Prohibited substances and methods are used in sport to enhance performance, promote recovery, to improve body appearance, and to create an unfair advantage over other competitors.
However, the AMA also recognises that the use of performance- and image-enhancing drugs (PEIDs) is not isolated to elite athletes, but also seen in developing and sub-elite athletes, as well as school students and body builders.
Professional sports commissioners should enforce a drug testing policy for all athletes.... Speed is another big drug in sport due to my research.
[tags: Drugs, argumentative, persuasive, ped] - ... It’s ability to keep you motivated and more hype is causing players in the professional leagues to use it.
There are also distinct health risks involved in using many of the prohibited substance and methods in sport, which is one of the reasons they are banned by sports governing bodies.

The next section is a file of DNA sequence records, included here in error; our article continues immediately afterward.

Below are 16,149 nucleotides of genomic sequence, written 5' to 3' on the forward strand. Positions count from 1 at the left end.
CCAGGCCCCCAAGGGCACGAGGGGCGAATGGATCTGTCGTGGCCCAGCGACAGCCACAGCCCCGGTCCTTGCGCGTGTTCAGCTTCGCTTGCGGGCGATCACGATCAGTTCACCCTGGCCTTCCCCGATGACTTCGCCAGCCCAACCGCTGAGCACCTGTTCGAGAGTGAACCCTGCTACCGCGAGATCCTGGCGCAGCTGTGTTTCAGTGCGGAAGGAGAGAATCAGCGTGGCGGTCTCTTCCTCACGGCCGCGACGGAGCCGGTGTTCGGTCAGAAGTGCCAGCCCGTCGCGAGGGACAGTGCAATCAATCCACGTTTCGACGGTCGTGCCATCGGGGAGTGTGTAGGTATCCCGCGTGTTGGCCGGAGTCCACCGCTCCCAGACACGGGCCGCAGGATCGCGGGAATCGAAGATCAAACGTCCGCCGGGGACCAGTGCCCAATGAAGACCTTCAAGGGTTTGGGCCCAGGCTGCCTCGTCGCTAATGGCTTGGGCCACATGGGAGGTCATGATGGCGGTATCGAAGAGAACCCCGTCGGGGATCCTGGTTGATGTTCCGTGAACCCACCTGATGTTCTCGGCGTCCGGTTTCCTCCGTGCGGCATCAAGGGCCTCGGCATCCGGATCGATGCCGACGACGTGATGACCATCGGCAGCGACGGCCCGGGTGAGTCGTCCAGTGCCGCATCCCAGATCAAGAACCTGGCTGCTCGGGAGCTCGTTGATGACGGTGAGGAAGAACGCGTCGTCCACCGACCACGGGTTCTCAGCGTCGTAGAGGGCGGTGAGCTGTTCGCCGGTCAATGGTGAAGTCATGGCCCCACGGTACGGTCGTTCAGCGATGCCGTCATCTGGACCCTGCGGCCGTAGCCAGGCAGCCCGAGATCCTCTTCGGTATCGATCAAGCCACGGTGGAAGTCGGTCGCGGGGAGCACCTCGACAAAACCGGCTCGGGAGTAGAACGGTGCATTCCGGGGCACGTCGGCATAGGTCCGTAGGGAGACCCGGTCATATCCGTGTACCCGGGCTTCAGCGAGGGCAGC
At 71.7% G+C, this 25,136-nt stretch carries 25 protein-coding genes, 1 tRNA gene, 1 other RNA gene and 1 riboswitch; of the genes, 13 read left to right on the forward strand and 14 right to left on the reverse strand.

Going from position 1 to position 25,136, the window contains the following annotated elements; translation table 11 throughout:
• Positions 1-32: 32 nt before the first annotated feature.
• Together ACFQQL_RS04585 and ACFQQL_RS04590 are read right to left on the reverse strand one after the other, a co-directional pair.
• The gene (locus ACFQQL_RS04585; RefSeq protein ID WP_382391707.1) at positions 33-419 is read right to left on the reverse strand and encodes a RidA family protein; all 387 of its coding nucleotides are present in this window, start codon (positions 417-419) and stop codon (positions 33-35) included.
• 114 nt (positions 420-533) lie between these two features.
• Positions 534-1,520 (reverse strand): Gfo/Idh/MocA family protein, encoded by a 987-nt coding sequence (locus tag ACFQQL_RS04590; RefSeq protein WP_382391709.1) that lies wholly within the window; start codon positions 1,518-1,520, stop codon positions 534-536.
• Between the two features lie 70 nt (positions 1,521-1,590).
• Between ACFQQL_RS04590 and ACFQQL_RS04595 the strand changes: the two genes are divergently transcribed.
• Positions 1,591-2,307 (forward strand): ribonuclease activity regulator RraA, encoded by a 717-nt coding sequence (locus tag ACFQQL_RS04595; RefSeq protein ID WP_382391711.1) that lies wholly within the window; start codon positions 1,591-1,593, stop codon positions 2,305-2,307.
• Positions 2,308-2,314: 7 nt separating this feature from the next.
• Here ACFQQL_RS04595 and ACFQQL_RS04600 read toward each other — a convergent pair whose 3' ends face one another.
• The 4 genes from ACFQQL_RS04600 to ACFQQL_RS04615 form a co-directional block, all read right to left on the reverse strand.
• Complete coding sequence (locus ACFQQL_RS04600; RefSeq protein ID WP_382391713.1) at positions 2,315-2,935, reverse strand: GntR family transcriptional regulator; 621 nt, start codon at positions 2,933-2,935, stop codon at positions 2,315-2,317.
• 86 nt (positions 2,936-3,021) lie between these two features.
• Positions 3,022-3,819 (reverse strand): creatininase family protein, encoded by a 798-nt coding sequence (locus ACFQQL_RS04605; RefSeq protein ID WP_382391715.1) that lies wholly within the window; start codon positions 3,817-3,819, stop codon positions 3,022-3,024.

Some prohibited substances are contained in commonly used prescription medications (e.g. pseudoephedrine) due to their performance enhancing effects.Australia has very high rates of sporting participation and attendance, and an enviable record of sporting achievement.Every effort must be made to ensure Australian athletes and sport are ‘clean’.The AMA supports compliance with world anti-doping policies to ensure Australian sport is ‘clean’, and the health and integrity of our athletes and sporting codes are maintained.Recreational drugs commonly used in Australia are also prohibited under anti-doping codes.These include stimulants (amphetamines, methamphetamine, cocaine, and ecstasy like drugs including MDMA, MDA and MDEA), narcotic analgesics, and opiates (heroin, morphine, pethidine).The AMA Position Statement on addresses substance dependencies and behavioural addictions that can be detrimental to individuals and the community.One of the most common ethical dilemmas that is talked about in sports is performance enhancing drugs, also known as PEDs.Many famous athletes have used drugs to gain an unfair advantage in order to perform better than their competition such as Tiger Woods, Alex Rodriguez, and Lance Armstrong.This results in a potential health risk, as well as an anti-doping risk, as athletes cannot always be sure that the supplement they are taking is “safe”.ASADA recommends athletes perform a series of checks, which includes having independent batch testing of any supplements before they are used.Any sportsperson taking medications, supplements, or alternative medicines of any kind should be aware that some of these preparations may contain prohibited substances, or be a prohibited method, which could result in positive anti-doping tests and, ultimately, sanctions.